A lot of the greatest science fiction and fantasy books are not for newbies. They can be daunting for new readers, because they assume you’ve already read a lot of science fiction and fantasy. But what are the best “entry level” science fiction and fantasy books? We asked some top editors and writers, and here are their picks.
Top image: Childhood’s End by Arthur C. Clarke.
There’s been a lot of talk about the need for “entry level” science fiction and fantasy recently, spurred by writers like John Scalzi and editors like Patrick Nielsen Hayden. The great strength of science fiction and fantasy is the wealth of ideas the genre contains, and the long-running dialogue among authors, and between authors, editors, and readers. But that strength can also create a huge barrier to entry for new readers.
So we asked a dozen of our favorite writers and editors to name their favorite “entry level” SF books, including Scalzi and Nielsen Hayden. Here’s what they told us!
Patrick Nielsen Hayden (executive editor with Tor Books)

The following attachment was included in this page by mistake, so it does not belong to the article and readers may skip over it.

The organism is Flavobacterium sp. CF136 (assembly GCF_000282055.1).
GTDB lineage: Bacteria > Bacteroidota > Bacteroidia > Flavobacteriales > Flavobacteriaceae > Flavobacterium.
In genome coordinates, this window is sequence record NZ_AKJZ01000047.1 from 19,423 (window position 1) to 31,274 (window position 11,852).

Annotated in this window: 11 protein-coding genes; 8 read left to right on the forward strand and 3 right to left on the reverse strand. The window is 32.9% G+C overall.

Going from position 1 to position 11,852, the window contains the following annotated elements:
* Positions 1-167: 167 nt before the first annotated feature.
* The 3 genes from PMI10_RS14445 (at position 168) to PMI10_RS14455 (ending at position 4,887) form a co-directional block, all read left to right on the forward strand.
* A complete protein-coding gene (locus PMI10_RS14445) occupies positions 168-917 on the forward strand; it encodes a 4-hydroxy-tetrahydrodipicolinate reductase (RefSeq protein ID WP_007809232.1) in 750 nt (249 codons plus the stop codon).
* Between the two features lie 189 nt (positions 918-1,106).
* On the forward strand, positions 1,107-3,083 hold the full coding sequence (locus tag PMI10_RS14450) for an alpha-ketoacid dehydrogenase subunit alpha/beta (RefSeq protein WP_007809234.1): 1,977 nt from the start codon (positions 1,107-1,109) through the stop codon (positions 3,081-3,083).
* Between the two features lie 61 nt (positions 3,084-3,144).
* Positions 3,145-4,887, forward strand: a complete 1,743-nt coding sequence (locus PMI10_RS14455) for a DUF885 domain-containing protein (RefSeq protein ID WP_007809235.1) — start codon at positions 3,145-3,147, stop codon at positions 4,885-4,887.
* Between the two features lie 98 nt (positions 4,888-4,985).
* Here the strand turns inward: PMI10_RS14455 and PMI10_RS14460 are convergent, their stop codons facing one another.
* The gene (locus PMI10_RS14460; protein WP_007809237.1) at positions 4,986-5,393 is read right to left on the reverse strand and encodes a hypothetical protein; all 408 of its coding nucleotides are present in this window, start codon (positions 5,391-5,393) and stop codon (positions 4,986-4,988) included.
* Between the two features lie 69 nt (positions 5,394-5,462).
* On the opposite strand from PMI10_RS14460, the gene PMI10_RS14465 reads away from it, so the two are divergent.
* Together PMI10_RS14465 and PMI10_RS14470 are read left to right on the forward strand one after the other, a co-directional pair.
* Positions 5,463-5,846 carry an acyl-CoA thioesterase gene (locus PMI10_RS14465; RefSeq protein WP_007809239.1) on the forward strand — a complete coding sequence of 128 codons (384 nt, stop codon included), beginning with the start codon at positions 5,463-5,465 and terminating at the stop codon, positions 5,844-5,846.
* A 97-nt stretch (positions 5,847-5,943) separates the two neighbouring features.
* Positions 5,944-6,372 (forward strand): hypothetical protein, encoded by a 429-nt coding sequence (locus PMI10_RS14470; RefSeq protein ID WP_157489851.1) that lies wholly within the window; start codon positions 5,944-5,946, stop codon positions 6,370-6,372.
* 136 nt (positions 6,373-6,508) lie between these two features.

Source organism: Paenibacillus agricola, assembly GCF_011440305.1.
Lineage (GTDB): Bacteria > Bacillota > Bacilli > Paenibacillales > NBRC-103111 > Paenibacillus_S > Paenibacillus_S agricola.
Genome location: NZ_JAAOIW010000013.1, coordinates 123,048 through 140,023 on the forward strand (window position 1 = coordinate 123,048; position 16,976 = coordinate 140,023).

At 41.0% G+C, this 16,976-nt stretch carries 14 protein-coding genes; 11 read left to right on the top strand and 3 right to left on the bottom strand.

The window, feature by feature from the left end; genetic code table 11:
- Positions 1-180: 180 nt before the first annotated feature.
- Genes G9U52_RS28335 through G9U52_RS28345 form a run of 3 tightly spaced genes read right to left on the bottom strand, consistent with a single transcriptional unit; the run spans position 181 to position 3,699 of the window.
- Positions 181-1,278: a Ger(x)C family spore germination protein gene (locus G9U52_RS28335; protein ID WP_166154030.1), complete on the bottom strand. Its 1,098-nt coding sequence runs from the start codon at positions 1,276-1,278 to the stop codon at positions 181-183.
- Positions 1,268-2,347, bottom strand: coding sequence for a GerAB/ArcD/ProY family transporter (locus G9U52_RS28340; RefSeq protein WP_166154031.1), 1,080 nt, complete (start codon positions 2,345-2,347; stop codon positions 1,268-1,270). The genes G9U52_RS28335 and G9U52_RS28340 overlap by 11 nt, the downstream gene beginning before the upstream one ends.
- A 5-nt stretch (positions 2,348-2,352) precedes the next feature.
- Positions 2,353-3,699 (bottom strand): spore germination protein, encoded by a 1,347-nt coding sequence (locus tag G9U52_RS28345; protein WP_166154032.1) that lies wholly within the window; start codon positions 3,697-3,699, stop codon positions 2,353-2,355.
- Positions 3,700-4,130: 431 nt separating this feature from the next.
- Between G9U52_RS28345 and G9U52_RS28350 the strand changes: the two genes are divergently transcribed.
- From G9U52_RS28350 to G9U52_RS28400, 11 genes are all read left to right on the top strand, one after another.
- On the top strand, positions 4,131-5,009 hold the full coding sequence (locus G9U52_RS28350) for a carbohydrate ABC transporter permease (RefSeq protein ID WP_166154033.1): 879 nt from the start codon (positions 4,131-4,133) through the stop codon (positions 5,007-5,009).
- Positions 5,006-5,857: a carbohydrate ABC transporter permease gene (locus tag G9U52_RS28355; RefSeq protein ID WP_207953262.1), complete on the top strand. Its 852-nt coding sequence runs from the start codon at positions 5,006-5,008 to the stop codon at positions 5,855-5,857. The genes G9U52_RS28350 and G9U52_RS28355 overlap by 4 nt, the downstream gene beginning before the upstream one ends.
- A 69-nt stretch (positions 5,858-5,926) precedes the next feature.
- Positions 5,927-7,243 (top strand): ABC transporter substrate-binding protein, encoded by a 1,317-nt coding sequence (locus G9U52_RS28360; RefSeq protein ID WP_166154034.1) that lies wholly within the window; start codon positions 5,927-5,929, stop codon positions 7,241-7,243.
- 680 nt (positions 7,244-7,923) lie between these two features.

From SF books published in the last ten or fifteen years, my off-the-cuff answer would be Robert Charles Wilson’s Spin. The events that make this novel science fiction are so vast and inexplicable that, for quite a lot of the “story time,” “science” is as much at a loss to explain them as normal people are. Ultimately there are some (well-crafted) expository lumps of astrophysics, relativity, etc., but these come along only after the entire scientific world has spent quite a few years being as baffled as a normal person would be. This gives Wilson the space to tell a story grounded in the emotional reactions of believable, present-day people to mind-boggling changes in the cosmic scheme of things, a story that can be read and enjoyed unimpeded by the need to swallow big gulps of the usual scenario-justifying science-fictional expository doubletalk. By the time small doses of dense SFnal exposition are actually necessary, even the kind of readers who are usually thrown out of a normal SF novel by the “as you know, Bob” conversation in Chapter Two are so immersed in the human drama that they take it in effortlessly.
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